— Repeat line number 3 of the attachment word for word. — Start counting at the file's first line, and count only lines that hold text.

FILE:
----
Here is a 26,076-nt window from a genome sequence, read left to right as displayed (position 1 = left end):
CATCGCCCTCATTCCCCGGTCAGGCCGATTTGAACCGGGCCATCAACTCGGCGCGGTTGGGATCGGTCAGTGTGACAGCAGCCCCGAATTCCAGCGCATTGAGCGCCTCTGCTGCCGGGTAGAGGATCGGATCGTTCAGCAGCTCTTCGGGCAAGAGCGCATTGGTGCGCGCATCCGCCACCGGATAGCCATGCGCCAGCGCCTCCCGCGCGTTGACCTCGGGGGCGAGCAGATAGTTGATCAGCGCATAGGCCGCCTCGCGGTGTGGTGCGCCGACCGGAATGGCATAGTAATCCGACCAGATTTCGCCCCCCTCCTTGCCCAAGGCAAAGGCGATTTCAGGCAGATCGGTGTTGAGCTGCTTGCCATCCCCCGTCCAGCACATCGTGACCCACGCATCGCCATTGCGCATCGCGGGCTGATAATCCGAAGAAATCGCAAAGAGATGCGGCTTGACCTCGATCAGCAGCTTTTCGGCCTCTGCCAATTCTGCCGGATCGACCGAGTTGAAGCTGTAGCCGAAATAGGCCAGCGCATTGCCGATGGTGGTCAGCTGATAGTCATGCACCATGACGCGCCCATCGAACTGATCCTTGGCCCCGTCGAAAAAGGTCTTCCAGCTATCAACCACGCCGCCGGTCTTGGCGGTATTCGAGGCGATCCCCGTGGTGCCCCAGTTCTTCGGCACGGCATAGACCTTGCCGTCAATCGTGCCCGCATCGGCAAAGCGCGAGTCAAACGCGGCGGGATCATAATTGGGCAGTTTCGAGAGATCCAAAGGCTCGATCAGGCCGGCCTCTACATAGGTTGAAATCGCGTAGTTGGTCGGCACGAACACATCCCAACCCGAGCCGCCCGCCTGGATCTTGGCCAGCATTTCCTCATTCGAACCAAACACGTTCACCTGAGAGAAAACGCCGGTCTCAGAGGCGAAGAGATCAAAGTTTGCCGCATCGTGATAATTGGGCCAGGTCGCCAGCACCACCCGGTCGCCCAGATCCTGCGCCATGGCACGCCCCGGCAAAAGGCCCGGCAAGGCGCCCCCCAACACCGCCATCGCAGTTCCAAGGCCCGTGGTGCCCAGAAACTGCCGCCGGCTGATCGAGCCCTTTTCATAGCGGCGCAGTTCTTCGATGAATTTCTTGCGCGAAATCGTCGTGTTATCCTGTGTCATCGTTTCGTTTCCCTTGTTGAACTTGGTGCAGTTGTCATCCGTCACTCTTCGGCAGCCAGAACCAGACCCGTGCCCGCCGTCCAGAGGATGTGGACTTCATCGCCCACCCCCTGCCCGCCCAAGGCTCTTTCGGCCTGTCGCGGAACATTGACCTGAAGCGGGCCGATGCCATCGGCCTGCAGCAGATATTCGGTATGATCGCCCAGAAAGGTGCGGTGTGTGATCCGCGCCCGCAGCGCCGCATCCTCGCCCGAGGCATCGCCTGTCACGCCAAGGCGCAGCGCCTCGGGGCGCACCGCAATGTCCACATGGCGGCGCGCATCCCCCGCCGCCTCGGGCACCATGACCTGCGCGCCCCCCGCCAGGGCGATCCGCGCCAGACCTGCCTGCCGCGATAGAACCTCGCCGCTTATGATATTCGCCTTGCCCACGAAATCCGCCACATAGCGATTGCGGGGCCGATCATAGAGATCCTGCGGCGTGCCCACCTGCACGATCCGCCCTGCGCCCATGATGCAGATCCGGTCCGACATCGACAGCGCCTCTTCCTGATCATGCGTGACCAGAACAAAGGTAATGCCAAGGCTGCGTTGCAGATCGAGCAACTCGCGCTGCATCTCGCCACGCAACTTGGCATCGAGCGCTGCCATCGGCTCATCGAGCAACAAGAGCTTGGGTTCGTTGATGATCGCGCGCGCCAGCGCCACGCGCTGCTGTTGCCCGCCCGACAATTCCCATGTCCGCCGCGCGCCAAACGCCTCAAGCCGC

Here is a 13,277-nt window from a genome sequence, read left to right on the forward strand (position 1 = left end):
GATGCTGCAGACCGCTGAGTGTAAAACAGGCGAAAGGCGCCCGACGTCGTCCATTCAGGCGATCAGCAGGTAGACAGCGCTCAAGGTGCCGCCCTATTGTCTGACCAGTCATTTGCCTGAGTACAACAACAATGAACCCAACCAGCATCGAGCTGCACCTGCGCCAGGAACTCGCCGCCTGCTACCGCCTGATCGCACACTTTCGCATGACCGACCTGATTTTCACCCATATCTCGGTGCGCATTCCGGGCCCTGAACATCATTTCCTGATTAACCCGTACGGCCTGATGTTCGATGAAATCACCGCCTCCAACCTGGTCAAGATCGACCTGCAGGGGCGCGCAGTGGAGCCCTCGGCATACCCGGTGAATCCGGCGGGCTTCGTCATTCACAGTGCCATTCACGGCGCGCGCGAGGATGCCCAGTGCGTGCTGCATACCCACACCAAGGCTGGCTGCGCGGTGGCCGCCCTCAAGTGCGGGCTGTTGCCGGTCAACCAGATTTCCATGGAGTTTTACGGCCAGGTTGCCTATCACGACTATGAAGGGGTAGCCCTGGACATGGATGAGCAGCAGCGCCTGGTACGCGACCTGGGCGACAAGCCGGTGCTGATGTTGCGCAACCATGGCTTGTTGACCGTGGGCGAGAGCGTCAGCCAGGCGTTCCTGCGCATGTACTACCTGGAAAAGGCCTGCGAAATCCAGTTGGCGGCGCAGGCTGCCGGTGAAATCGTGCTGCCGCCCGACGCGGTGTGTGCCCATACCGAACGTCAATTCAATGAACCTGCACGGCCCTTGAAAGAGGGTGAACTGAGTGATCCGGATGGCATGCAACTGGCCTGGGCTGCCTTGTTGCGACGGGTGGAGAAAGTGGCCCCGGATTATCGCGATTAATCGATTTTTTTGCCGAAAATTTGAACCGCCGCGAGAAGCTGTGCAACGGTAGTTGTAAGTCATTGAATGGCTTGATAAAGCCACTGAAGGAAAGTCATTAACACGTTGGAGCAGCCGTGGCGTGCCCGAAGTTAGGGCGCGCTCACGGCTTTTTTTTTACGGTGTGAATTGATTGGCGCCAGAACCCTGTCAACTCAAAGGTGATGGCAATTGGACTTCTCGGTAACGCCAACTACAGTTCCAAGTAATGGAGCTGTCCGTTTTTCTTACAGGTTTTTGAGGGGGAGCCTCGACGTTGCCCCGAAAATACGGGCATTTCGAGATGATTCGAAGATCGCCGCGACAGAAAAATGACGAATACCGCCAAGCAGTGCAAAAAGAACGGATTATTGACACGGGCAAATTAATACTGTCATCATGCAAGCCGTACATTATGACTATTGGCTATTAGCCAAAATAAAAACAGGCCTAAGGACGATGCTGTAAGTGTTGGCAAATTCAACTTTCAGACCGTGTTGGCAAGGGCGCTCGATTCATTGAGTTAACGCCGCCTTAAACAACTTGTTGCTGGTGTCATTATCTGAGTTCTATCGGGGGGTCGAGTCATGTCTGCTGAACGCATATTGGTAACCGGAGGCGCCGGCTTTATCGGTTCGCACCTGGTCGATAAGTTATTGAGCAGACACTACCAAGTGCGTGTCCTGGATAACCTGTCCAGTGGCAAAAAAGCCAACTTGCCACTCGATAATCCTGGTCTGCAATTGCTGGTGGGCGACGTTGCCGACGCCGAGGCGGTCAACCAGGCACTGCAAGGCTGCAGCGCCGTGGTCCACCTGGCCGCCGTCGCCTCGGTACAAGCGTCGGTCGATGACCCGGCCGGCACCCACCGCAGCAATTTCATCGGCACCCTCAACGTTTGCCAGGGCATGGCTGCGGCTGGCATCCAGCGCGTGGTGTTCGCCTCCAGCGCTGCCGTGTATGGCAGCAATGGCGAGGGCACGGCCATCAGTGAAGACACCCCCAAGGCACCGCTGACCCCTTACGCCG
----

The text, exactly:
Here is a 13,277-nt window from a genome sequence, read left to right on the forward strand (position 1 = left end):